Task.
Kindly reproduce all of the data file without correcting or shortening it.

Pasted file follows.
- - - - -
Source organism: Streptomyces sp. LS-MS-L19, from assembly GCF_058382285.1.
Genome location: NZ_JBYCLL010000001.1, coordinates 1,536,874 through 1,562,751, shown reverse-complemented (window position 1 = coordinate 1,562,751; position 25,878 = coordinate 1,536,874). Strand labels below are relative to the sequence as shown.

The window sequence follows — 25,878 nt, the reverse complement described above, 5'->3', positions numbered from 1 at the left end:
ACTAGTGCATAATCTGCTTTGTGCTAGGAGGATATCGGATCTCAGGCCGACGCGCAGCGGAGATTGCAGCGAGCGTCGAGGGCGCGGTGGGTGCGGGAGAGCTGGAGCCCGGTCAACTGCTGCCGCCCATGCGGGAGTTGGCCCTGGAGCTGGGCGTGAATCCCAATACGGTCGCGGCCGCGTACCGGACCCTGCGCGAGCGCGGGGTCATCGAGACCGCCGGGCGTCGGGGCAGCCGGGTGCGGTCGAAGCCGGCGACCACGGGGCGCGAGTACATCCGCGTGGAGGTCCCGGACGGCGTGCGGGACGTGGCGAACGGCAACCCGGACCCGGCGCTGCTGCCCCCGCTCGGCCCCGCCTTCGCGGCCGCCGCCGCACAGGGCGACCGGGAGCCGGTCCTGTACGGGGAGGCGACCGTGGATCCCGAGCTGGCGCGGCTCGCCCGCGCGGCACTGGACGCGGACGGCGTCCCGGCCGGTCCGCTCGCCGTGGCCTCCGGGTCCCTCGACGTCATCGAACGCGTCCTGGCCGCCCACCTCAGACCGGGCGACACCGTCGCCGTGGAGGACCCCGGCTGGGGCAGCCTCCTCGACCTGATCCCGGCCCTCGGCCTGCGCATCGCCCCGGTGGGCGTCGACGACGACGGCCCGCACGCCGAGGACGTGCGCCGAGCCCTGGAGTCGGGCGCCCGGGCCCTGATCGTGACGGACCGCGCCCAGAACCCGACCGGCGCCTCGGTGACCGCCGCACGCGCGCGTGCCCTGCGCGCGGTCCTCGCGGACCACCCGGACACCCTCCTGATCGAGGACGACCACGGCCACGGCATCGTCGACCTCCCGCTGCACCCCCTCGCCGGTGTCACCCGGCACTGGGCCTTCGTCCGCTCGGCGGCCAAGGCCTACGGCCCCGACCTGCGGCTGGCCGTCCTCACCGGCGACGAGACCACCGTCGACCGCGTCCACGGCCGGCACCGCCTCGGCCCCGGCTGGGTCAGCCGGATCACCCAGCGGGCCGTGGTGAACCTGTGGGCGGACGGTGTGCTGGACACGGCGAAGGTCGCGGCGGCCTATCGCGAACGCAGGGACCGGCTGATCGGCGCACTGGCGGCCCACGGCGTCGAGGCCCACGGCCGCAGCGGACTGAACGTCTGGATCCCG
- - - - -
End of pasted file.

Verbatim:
Source organism: Streptomyces sp. LS-MS-L19, from assembly GCF_058382285.1.
Genome location: NZ_JBYCLL010000001.1, coordinates 1,536,874 through 1,562,751, shown reverse-complemented (window position 1 = coordinate 1,562,751; position 25,878 = coordinate 1,536,874). Strand labels below are relative to the sequence as shown.

The window sequence follows — 25,878 nt, the reverse complement described above, 5'->3', positions numbered from 1 at the left end:
ACTAGTGCATAATCTGCTTTGTGCTAGGAGGATATCGGATCTCAGGCCGACGCGCAGCGGAGATTGCAGCGAGCGTCGAGGGCGCGGTGGGTGCGGGAGAGCTGGAGCCCGGTCAACTGCTGCCGCCCATGCGGGAGTTGGCCCTGGAGCTGGGCGTGAATCCCAATACGGTCGCGGCCGCGTACCGGACCCTGCGCGAGCGCGGGGTCATCGAGACCGCCGGGCGTCGGGGCAGCCGGGTGCGGTCGAAGCCGGCGACCACGGGGCGCGAGTACATCCGCGTGGAGGTCCCGGACGGCGTGCGGGACGTGGCGAACGGCAACCCGGACCCGGCGCTGCTGCCCCCGCTCGGCCCCGCCTTCGCGGCCGCCGCCGCACAGGGCGACCGGGAGCCGGTCCTGTACGGGGAGGCGACCGTGGATCCCGAGCTGGCGCGGCTCGCCCGCGCGGCACTGGACGCGGACGGCGTCCCGGCCGGTCCGCTCGCCGTGGCCTCCGGGTCCCTCGACGTCATCGAACGCGTCCTGGCCGCCCACCTCAGACCGGGCGACACCGTCGCCGTGGAGGACCCCGGCTGGGGCAGCCTCCTCGACCTGATCCCGGCCCTCGGCCTGCGCATCGCCCCGGTGGGCGTCGACGACGACGGCCCGCACGCCGAGGACGTGCGCCGAGCCCTGGAGTCGGGCGCCCGGGCCCTGATCGTGACGGACCGCGCCCAGAACCCGACCGGCGCCTCGGTGACCGCCGCACGCGCGCGTGCCCTGCGCGCGGTCCTCGCGGACCACCCGGACACCCTCCTGATCGAGGACGACCACGGCCACGGCATCGTCGACCTCCCGCTGCACCCCCTCGCCGGTGTCACCCGGCACTGGGCCTTCGTCCGCTCGGCGGCCAAGGCCTACGGCCCCGACCTGCGGCTGGCCGTCCTCACCGGCGACGAGACCACCGTCGACCGCGTCCACGGCCGGCACCGCCTCGGCCCCGGCTGGGTCAGCCGGATCACCCAGCGGGCCGTGGTGAACCTGTGGGCGGACGGTGTGCTGGACACGGCGAAGGTCGCGGCGGCCTATCGCGAACGCAGGGACCGGCTGATCGGCGCACTGGCGGCCCACGGCGTCGAGGCCCACGGCCGCAGCGGACTGAACGTCTGGATCCCG